Suicide linked to drought
COTABATO CITY—The suicide of a 37-year-old farmer here is being linked to his failure to overcome depression blamed on the continuing effects of a dry spell that has killed his crops and all but assured the starvation of his family in the town of South Upi, Maguindanao province.
Jimmy Tamberya, of the village of Kigan, has been suffering from depression after his land became one of hundreds in the province that had dried up as a result of severe dry conditions brought by the El Niño phenomenon.
Chief Insp. Roel Villarin, South Upi police chief, said in a phone interview that Tamberya had refused to eat when the dry spell started to kill his crops.
Villarin quoted members of Tamberya’s family as saying that the farmer had been so worried about where to look for food for his family as his crops had all died.
Tamberya, according to Villarin, also tried to borrow money from neighbors, but his neighbors were in the same boat as Tamberya, who has one child.
On Thursday, Tamberya’s wife, who was not identified by Villarin, went to the town proper in search for someone who would lend the family money. She went home empty-handed.
Upon the return of Tamberya’s wife home, “she found her husband dead,” said Villarin. “He hanged himself,” said the police chief.
Lito Bansigan, councilor of South Upi, said based on stories he heard about Tamberya, the farmer apparently got so depressed and felt so helpless over the prospect of his family starving.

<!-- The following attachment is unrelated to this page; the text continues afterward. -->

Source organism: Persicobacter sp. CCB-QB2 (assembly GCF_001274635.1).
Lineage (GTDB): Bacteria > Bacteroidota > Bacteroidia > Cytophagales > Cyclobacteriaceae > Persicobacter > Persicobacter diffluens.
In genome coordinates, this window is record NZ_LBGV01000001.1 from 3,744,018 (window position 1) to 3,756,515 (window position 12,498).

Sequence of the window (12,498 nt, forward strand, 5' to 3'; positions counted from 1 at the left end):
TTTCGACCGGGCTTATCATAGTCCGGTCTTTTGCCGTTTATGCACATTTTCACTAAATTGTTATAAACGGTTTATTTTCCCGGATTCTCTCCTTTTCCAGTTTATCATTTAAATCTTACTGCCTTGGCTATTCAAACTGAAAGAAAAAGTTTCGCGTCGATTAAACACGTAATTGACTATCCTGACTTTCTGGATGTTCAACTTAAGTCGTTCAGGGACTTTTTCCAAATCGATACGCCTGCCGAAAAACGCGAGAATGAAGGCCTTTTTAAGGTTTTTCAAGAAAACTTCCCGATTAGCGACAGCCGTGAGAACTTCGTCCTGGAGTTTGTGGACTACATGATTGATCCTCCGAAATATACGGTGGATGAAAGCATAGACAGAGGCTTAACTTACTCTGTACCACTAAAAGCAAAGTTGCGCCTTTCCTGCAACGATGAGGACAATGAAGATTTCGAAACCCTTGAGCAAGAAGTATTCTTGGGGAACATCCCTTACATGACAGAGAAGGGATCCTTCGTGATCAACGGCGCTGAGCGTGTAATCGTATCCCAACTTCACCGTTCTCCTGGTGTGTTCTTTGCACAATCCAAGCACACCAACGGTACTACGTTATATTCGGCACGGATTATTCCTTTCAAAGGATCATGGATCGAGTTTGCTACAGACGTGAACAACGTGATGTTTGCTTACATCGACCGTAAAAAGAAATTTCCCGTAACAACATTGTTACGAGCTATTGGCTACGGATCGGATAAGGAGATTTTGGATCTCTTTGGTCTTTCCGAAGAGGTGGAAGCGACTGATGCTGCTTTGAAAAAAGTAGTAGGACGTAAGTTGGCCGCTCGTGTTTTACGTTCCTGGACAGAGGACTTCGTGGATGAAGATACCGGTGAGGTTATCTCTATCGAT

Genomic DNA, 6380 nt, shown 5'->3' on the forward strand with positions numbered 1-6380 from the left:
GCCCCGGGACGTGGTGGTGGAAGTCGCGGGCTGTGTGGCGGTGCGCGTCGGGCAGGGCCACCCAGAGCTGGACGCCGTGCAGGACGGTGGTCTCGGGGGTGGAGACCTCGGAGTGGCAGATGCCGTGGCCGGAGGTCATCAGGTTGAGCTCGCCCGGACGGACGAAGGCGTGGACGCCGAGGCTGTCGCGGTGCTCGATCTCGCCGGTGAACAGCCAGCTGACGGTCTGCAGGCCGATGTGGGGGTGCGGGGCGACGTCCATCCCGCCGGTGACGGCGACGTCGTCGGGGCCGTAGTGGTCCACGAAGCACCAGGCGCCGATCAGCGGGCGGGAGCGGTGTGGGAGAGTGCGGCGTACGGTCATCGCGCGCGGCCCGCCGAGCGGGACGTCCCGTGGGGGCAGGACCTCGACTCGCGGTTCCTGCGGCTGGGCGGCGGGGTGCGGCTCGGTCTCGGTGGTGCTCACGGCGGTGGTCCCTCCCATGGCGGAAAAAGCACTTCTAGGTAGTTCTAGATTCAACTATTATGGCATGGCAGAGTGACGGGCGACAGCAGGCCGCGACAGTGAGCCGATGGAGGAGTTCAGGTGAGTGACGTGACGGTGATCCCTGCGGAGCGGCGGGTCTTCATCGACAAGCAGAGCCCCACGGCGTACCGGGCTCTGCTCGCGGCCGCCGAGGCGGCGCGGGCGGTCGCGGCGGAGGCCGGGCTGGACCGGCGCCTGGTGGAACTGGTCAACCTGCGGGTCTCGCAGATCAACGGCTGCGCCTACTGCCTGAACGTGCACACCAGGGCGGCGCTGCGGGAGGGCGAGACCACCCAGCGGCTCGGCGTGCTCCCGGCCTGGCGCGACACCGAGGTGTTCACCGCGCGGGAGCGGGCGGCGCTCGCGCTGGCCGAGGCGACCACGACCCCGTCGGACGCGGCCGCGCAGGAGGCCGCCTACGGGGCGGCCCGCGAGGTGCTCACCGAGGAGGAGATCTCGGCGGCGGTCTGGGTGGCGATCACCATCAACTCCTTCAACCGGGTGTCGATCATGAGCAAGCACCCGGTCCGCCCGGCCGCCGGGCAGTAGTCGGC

“He was so stressed and had possibly thought his problem had no solution,” said Bansigan.
“That’s why he committed suicide,” the councilor added. Had Tamberya waited for assistance, he would have been alive, said Bansigan.
Bansigan said the Maguindanao provincial government and some nongovernment organizations have already started providing assistance to areas hit by the drought. South Upi is on the list of areas that would receive the help, he said.
Maguindanao Gov. Esmael Mangudadatu said he was saddened by the news about the suicide of the farmer and added he had instructed relief officials to speed up the delivery of essential aid to areas suffering from the drought.
Mangudadatu acknowledged that the first casualties of the drought are farmers, who rely on rice and corn planting as main sources of income.
He said in the month of January alone, the value of crops that were lost to the drought had already been estimated at P120 million.
To date, more than 10,000 farmers in Maguindanao’s 36 municipalities had already reported heavy crop losses due to the drought, which is projected to last until April or May. Jeoffrey Maitem, Inquirer Mindanao
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If you or someone you know needs help, call the National Center for Mental Health hotline at 0917-899-USAP (8727); (02) 7-989-USAP; or 1553 (landline to landline, toll-free).
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